The Conditions of Youth

When a third party investigator calls an entire university campus in for an interrogation on a crime they will not share the details of, the lives of three students get twisted together, glued in place by the entitled, dramatic stain of a person at the center of it all.

  • Yensen P. S. LeBeau
  • Yensen P. S. LeBeau
  • Yensen P. S. LeBeau
  • Theo Knerr
  • Aria Hadziosmanovic
    Key Cast
  • August Sorenson
    Key Cast
    Theater People
  • Thaleia Dasberg
    Key Cast
    Skye's Dance
  • Nixie Maefly
    Key Cast
  • Marco Domokos
    Key Cast
  • Project Type:
    Documentary, Experimental, Feature, Student
  • Genres:
    Mystery, Documentary, Drama, Coming of age
  • Production Budget:
    500 USD
  • Country of Origin:
    United States
  • Country of Filming:
    Germany, United States
  • Shooting Format:
  • Film Color:
  • First-time Filmmaker:
  • Student Project:
    Yes - Bard College Berlin
Director Biography - Yensen P. S. LeBeau

Yensen P. S. LeBeau is a 21 year old film school drop-out currently studying politics and literature in Berlin. Despite leaving art school, they continue to work on various creative projects in addition to organizing and hosting events on campus and going to class. They work mostly as a freelance writing tutor, as well as doing design work for school events.

Add Director Biography
Director Statement

There were three cameras in use throughout the recording of this film.

1. A Canon Powershot SX530 HS that I got for Christmas four years ago. No adjustable lens, just point and shoot.

2. A camcorder I got for free that only works when plugged into an outlet, including a broken screen taken over with black.

3. One actually good camera, used on two days of shooting, lended to me by a friend.

There were several attempts to get a microphone to use:

1. I asked my school’s AV lab to lend me one. There were too many classes that needed the microphones first, and too few in number, so that was a bust.

2. Attempting to use UdK’s equipment rental service in Berlin. I sent them an email, to which they did not respond. The phone number never picked up.

So camera audio it was. I did not have the resources to find other options, and did not know anyone I could borrow from.

There were no grants I could find that were within the timespan necessary, or that suited the project, or that I qualified for. Many of them based in Berlin were only for German citizens (which I am not). Many of them based in America were only for films being made in America (which this film wasn’t). I fundraised what I could myself, by making and selling t-shirts, by drawing portraits of people for 5 Euro, by taking most of the money I was gifted for any occasion towards the project.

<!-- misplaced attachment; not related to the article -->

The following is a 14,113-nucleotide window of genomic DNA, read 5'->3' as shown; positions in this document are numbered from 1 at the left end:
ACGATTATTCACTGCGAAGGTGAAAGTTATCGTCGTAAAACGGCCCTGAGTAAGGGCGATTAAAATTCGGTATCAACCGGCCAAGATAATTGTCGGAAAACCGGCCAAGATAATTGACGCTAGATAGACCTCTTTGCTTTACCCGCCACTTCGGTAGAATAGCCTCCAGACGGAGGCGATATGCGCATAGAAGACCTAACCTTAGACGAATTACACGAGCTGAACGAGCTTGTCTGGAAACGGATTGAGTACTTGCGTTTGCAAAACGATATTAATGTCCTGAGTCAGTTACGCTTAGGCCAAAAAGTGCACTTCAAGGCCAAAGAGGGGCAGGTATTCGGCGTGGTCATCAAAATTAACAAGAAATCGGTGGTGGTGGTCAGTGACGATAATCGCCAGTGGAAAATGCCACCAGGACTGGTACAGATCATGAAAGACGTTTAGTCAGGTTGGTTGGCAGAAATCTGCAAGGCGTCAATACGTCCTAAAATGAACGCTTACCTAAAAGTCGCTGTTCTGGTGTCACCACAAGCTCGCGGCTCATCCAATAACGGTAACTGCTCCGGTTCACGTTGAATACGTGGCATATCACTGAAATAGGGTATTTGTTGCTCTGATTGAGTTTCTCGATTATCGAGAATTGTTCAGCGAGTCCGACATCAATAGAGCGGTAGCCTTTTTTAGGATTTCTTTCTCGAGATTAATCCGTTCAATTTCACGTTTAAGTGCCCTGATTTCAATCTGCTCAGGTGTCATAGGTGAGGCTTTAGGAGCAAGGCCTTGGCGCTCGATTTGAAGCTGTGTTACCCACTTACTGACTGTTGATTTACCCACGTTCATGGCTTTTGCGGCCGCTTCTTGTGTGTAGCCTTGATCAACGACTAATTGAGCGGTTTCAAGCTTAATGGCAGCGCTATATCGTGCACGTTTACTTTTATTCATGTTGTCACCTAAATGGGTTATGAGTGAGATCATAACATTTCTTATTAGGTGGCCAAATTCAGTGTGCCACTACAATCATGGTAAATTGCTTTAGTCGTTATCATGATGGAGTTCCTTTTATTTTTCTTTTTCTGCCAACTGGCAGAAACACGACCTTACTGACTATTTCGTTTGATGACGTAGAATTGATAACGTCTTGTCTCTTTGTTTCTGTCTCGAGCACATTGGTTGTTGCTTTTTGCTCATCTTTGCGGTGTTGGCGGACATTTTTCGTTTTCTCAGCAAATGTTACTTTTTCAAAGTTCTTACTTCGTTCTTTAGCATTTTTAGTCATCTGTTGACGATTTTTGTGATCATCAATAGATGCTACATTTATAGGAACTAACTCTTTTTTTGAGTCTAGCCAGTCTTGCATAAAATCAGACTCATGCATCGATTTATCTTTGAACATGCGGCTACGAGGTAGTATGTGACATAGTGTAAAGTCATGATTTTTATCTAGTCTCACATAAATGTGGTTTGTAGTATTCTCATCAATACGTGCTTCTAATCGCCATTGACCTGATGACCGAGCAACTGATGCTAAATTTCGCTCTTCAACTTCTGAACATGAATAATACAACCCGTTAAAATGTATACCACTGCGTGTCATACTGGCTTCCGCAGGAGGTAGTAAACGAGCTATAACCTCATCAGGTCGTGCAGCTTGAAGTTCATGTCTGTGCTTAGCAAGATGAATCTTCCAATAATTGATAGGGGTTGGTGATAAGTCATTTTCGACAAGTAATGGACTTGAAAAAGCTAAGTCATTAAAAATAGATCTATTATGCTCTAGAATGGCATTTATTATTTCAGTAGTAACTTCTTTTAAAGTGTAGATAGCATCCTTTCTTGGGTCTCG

But it was not the filming itself that was so expensive; I wanted to make sure I paid the people involved.

The support from the people I told about this project was surprising and wildly encouraging, and it didn’t feel right to have so many people volunteer their time, energy, and living spaces without some sort of compensation. This film was made by college students, and I didn't want to mimic the model of “working for exposure.” Because who am I?

I didn’t have any exposure to offer them, but I had the script, and my shot list, and all the background knowledge one year of film school taught me. I wanted to know every aspect of what making a film professionally consisted of, so I learned how to finance it, and tried to be fair (monetarily + otherwise) and appreciative of the incredible musicians, actors, and friends I worked with.

I am an upcoming fourth year university student studying politics and literature. My first year, I attended Pratt Institute for film, but before that I only dreamed of studying computer science. I did not like art school at all, and so wanted to pursue something more academic. I get bored easily, hence making this project as the sole writer, editor, cinematographer, and director while also overloading in my courses, and serving in student parliament.

This project includes portions of documentary interviews with real students, but the exact contrast between what is scripted and what is not is meant to be blurred. I learned a lot from speaking to my peers, professors, and anyone willing to answer my questions, and it felt important to not try to polish everything up too much. I feel very strongly that the people who can teach you the most are not always the best on camera, and are not always well-known, but know themselves, and are honest with themselves, and try the best they can.

This was a common thread in the research alongside this project: we forget what’s right in front of us, including the fact that our friends can be our teachers, and that we are not nearly so smart or unique as we think we are sometimes. And here is another: many of us have far more faith in humankind than we think other people do, but it is this distinction that takes it away. So I was glad to listen to what people had to say, on camera and behind the scenes.

Thank you for listening too, and for your time and consideration.